Natural based in North Canton, Ohio, Organics, and Rags are among the companies selling organic cotton diapers.

Clothes for children

Organic cotton diapers, however, still represent a small market, particularly compared to that for children’s clothing. By contrast, there are many organic clothing options for babies, toddlers, young children, and even older children.

Organic cotton clothing items for infants and toddlers are often eye-catching and comfortable looking. This is because children’s wear manufacturers recognize that items for the younger set must appeal to the fashion sense of their parents.

Organic cotton clothing items available for infants include baby gowns, one-piece outfits, undershirts, sleepwear, booties, dresses, caps, jumpers, and bibs. It is even possible to find organic christening dresses, baby jackets, pants, and baby bonnets. There is a wide range of items for toddlers and older children as well, from pants and tops to jackets and hats, and even socks.

Rompers and pants and tee sets are among the most popular items.

“We see more interest from a broader market of consumers as people become more aware of environmental concerns,” says Vicki Lasin, for our children. “For instance, we have noticed growing interest in toddler boy clothes that are organic.”

Some of the items demonstrate creativity. For instance, the storesells a convertible romper for infants through 24 months that can be used as a baby sack or gown. As the baby grows, snaps placed all along down the front can be adjusted to shape the garment into a romper. Because of the excitement these are generating, Company in Spring 2002 will offer the rompers under its Pure Baby label and brand.

Meanwhile, some in the industry see clothing for ages 6-14 as a particularly difficult market, chiefly because pre-teens and teens generally help pick out their clothes and experience peer pressure concerning what they should wear. This has not stopped Michelle Pothier, in Creemore, Ontario, Canada, however.

“Yes, it is a difficult market, but kids of this age group can understand the message when you explain the value of organic,” says Pothier. Her company sells organic clothing geared for children ages 6 months to 14 years.

To produce kid-appealing clothing that is price-competitive and of good quality without catering to fads that soon go out of style.

“There still is a gap in the 6-14 age category for organic fiber clothing. We have many customers who call up just to say, ‘We are so happy you’re there, for being organic and socially responsible in your labor practices,’” said Pothier.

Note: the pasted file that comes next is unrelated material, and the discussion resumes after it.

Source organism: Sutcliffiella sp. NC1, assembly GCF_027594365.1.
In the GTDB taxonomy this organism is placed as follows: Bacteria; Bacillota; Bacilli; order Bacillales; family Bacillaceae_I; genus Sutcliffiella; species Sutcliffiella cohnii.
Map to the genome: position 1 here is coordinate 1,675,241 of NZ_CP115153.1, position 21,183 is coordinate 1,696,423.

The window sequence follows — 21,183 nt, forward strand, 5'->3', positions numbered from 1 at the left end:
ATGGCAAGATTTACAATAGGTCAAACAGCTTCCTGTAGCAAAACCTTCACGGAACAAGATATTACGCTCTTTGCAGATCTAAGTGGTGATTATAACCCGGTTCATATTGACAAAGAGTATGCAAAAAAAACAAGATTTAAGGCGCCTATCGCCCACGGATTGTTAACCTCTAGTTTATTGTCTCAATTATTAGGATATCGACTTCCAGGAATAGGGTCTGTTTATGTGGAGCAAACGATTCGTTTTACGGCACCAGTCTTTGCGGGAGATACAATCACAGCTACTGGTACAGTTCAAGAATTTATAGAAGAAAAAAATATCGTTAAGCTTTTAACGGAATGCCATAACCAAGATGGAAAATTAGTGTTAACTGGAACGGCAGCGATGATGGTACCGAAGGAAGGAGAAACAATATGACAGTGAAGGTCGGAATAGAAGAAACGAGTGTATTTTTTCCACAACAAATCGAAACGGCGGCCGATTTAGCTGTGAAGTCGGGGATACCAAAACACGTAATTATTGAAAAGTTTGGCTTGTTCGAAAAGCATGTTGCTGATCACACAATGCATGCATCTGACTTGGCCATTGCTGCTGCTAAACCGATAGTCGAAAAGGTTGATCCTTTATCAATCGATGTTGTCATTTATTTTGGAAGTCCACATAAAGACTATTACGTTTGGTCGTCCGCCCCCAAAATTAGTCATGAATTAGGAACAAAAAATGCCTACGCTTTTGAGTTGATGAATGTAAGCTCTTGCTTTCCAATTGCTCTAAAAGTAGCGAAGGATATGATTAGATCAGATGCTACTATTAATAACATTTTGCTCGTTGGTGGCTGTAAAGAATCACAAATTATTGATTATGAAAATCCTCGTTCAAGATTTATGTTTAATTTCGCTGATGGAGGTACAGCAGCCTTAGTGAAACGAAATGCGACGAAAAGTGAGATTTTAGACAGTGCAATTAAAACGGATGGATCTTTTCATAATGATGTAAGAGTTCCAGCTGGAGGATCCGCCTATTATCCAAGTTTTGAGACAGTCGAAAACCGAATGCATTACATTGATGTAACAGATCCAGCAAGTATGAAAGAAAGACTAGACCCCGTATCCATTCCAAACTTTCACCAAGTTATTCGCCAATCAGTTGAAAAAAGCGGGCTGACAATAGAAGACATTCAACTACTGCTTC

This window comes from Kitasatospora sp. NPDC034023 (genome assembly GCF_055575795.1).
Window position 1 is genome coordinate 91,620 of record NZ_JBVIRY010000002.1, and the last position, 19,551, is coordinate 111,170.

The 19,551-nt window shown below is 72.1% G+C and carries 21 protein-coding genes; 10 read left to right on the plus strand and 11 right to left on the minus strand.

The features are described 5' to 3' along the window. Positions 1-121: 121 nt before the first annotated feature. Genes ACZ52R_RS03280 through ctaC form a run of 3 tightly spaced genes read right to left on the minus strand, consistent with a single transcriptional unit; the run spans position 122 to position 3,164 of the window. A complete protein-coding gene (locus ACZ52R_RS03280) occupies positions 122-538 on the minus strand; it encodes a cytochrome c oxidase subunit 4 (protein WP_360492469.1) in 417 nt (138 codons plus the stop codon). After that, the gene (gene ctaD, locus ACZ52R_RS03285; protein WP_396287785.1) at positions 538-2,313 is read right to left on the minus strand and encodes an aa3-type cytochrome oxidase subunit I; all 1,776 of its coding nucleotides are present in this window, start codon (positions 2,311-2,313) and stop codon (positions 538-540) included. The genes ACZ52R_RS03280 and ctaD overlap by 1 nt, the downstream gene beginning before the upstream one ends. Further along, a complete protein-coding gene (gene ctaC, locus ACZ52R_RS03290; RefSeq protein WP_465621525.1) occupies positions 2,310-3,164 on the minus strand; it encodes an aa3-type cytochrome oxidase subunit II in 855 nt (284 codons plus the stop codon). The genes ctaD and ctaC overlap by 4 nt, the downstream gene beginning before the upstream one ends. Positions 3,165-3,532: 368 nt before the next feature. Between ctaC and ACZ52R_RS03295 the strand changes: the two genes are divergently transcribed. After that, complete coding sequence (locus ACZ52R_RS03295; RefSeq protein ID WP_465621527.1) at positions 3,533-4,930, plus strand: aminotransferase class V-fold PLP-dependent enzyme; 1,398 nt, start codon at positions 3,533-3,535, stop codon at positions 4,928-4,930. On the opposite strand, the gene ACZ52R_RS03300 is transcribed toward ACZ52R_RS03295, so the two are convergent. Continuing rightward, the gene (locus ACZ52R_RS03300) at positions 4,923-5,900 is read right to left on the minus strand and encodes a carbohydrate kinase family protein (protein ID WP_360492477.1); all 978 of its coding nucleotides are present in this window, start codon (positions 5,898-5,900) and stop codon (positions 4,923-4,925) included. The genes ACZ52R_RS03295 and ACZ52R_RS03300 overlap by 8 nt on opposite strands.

Two leading active wear companies have also come out with organic clothes for kids. Patagonia has a kid’s sportswear line for sizes XX Small (size 3-4) through XX Large (size 14) that incorporates organic cotton, and will include several organic cotton pieces for infants in its children’s line in the upcoming Spring 2002 season. Mountain Co-op based in Vancouver, British Columbia, Canada, meanwhile, sells organic shorts, pants and t-shirts for children, and reports it is moving as much as its cotton clothing into organic cotton fiber as it can.

Accessories for children

Organic fiber accessories for infants and children include organic blankets and bedding-related products.

“Our most popular items are what I call ‘take-me-home’ (receiving) blankets. You just can’t have too many,” says Fellows.

Indeed, organic cotton receiving blankets are one of the most popular, and most widely available, organic fiber baby items in stores. Organic baby blankets and quilts are ideal gifts for baby showers, as are baby futon Moses baskets.

Parents can find even crib and twin-size mattresses in organic cotton and organic cotton/wool, mattress pads, bumper pads with covers, crib sheets, and comforters with duvets.

“People are far more aware and concerned about what they have their children sleep in,” according to a spokeswoman from Mattress based in South El Monte, California. These products are becoming more mainstream and are available in retail stores, sleep shops, and decorating stores, as well as through catalogs and the Internet.

But the choices don’t stop here. Moms can also find organic cotton pillows and hooded towels, as well as organic baby herbal salves, oils and lotions.

Playfully organic

Toys made from organic fiber are also readily available.

Popular items include organic cotton animals, from bears and bunnies, to elephants and puppies. Or, you can find tooth fairy pillows and miniature comfort blankets.

Bunny Gardner, owner of The Original Goods, based in Fort Worth, TX, contracts with seamstresses to make her company’s toys and does all of the finishing work herself. “It is very much a labor of love,” she says.

Gardner does not believe concern for the environment is what motivates many of her customers. “Instead, I think they look at the items and love them, and the price is acceptable. The fact that they are organic is an added bonus.”

Especially for moms, but dads like them, too

There are a number of organic fiber items on the market with the new mom in mind.

For those who are breastfeeding, there are organic cotton nursing tops as well as nursing bras. Added recently are organic cloth baby carrier slings so that moms can comfortably carry their youngsters, while nursing or at other times. The slings are also ideal for dads who want to snuggle or carry their young children.

There are also crescent-shaped organic cotton nursing pillows available. Washable, these are equipped with a strap that goes around the mom’s waist.

Other items include organic cotton balls and swabs for infant and child care.

Not just organic cotton

Manufacturers of organic fiber products use primarily organic cotton, but do on occasion use other organic fibers, such as wool, when available.

Eco time, for one, sells some organic wool products, including diaper covers, infant care pelts, crib bumpers and comforters.

As the availability of organic fiber increases, parents can look forward to even more offerings.